With technological advancements, society’s reliance on electronics has practically skyrocketed. While technology has psychological impacts on ones mind, this year’s anticipated summer will demonstrate it’s impact on the environment as well. Astronomers have observed a shift in the sun’s pole which could create electromagnetic energy affecting both our electronics and the environment alike.
“Every 11 years or so, the sun becomes ‘convectively unstable,’ meaning its magnetic fields become so unstable that the magnetic north and south poles abruptly flip, throwing our star’s polarity out of whack, says physicist Matthew Owens. “That instability causes havoc in the magnetic fields at the surface of the sun, which become much more active. That’s when the solar maximum happens.”
The magnetc felds between the sun and earth clash with each other, exploding into harmful charged particles. This not only causes problems with satellite connection, but with airline flights as well. The Federal Aviation Administration restricts flights with blocked signals. In fact, according to a survey by reporter Marianne Guenot, planes are 21% more likely to be delayed during active sunrays.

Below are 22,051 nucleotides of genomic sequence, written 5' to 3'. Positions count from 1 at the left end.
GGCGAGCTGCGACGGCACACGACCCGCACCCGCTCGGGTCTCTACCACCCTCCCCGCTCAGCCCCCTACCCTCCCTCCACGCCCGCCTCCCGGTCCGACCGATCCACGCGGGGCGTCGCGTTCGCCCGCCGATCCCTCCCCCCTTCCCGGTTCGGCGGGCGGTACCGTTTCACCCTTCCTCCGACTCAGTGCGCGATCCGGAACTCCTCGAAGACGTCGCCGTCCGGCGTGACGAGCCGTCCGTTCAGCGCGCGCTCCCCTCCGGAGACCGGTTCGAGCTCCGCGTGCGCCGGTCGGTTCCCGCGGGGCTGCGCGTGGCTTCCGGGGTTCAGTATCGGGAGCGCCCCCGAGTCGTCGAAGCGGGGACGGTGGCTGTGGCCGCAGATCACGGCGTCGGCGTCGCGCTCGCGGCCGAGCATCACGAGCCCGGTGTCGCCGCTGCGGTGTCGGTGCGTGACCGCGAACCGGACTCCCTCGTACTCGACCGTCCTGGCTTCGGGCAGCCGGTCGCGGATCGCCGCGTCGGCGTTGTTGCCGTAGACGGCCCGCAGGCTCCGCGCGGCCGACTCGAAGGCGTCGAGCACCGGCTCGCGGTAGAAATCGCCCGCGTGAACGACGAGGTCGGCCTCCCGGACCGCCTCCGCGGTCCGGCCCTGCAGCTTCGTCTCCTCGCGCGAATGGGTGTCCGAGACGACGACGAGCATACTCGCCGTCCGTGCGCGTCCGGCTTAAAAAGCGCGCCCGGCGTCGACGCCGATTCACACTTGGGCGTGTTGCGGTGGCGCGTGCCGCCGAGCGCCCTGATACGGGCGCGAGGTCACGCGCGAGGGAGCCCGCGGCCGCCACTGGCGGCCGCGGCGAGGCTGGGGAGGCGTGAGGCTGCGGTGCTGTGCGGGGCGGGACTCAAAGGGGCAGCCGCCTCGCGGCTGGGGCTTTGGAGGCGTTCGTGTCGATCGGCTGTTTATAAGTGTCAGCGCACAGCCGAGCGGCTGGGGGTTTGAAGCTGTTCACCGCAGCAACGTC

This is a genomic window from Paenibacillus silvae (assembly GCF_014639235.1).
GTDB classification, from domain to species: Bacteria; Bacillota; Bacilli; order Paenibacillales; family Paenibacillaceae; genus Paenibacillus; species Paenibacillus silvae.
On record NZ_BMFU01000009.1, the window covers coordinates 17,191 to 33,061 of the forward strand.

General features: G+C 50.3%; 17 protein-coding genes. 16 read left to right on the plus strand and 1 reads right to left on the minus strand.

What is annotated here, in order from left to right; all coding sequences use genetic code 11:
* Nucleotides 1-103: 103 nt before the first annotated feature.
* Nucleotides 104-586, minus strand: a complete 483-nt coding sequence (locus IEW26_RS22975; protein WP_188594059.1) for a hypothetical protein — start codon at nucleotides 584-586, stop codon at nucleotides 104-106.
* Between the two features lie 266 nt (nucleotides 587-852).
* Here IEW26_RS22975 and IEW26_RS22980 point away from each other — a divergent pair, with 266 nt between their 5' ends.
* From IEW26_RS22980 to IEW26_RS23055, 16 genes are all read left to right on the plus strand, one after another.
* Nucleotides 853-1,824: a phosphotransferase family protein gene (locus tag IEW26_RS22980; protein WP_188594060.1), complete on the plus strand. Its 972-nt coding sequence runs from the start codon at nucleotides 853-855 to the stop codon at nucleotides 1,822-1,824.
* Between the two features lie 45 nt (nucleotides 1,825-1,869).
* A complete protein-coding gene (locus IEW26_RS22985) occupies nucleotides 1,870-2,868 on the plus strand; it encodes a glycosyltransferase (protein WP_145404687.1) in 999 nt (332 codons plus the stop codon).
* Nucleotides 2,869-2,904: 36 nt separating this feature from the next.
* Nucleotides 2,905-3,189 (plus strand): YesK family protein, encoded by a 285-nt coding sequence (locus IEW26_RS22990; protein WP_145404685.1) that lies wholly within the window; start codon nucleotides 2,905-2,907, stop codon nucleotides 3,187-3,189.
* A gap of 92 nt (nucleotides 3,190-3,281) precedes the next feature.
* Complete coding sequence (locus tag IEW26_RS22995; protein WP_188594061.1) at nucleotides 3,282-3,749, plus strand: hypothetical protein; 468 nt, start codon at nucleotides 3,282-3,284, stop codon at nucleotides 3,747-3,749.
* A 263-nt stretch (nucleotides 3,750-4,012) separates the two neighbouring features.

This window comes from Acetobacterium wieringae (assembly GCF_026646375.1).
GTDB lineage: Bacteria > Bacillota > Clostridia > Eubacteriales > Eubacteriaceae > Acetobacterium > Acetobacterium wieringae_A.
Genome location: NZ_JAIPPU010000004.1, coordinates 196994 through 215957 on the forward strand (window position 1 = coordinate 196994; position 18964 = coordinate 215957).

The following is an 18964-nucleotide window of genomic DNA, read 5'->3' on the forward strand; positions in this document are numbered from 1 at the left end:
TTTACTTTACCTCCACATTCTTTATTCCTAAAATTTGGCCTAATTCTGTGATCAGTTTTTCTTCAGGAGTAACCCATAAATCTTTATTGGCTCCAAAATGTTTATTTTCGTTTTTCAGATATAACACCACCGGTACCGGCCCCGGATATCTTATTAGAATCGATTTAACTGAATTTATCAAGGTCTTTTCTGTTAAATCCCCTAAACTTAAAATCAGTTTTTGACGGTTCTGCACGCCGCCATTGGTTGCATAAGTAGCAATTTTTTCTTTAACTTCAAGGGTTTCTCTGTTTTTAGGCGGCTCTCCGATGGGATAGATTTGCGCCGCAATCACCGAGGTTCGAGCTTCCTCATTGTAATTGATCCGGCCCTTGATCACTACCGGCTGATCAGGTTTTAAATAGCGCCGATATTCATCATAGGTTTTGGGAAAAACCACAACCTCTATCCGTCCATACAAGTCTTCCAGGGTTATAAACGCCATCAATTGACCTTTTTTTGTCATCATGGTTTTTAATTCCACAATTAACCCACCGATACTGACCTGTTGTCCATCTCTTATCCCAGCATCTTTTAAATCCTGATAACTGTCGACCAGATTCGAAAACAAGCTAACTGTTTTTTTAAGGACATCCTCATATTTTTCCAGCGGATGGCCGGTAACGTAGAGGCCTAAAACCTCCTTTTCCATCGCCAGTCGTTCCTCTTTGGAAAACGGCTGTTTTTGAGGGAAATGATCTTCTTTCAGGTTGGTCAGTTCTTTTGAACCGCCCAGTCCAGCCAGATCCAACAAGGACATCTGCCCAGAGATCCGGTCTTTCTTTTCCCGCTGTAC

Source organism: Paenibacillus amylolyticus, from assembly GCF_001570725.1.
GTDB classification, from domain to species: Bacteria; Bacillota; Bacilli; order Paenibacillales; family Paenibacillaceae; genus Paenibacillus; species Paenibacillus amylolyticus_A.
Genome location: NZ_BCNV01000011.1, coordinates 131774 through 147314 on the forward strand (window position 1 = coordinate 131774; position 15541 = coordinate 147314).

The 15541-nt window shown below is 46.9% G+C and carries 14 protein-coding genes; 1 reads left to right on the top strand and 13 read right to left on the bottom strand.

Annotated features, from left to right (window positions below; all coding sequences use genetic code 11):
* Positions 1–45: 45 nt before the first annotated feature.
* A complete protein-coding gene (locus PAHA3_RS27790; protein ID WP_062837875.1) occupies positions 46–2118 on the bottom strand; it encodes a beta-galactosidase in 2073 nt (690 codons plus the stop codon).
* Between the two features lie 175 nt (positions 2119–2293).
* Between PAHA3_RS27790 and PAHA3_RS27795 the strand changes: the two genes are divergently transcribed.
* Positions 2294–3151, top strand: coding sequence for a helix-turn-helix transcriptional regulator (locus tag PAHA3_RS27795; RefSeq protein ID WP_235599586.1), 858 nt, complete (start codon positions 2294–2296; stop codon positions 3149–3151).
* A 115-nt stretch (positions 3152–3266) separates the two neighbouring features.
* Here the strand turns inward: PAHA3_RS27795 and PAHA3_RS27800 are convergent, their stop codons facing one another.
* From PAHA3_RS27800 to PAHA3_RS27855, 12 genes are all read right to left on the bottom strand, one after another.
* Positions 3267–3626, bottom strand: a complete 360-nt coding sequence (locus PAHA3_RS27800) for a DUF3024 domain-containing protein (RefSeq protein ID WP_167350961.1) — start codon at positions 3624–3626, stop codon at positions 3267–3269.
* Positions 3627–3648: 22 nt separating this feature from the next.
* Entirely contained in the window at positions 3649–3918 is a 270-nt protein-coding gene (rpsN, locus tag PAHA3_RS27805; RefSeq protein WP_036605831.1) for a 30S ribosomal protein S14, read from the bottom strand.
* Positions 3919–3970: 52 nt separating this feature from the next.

Other problems expected by physicists include power outrages as the currents in the stratosphere collie with the electronical current, thus flooding the power grid. If the power grid carries too much energy, electronical transmitters and conduits can be heavily damaged or even destroyed. “One damaged device won’t cause much of an issue”, assures Owens. “But a huge geomagnetic storm heading toward Earth — a storm so big it would probably give us aurora down to the equators — could cause several transmitters to go at once, or overwhelm other systems that could then blow up, knocking out the whole grid”.
This isn’t the first time that the sun has flipped on its axis. As stated, the phenomenon occurs every 11 years. However, scientists predict that this year’s ordeal will be more impactful due to human’s dependence on technology and mistreatment of our environment. “As electric prominence and carbon releases increase, the sun emits bigger and brighter auroras and solar flares”, says Owens. “Currents will be flowing in Earth’s atmosphere and this will surely create a blistering warm summer ahead”.
In spite of this, physicists rest assured that this cycle will not be the most lethal and that they are experimenting on methods of preventing these events in the future. NASA’s parker space probe is attempting the travel to the sun itself and discover new data about this star. It’s journey is tentative to end by December but may be delayed due to this event. In the meantime, scientists remind us to respect our environment and avoiding this company’s products.
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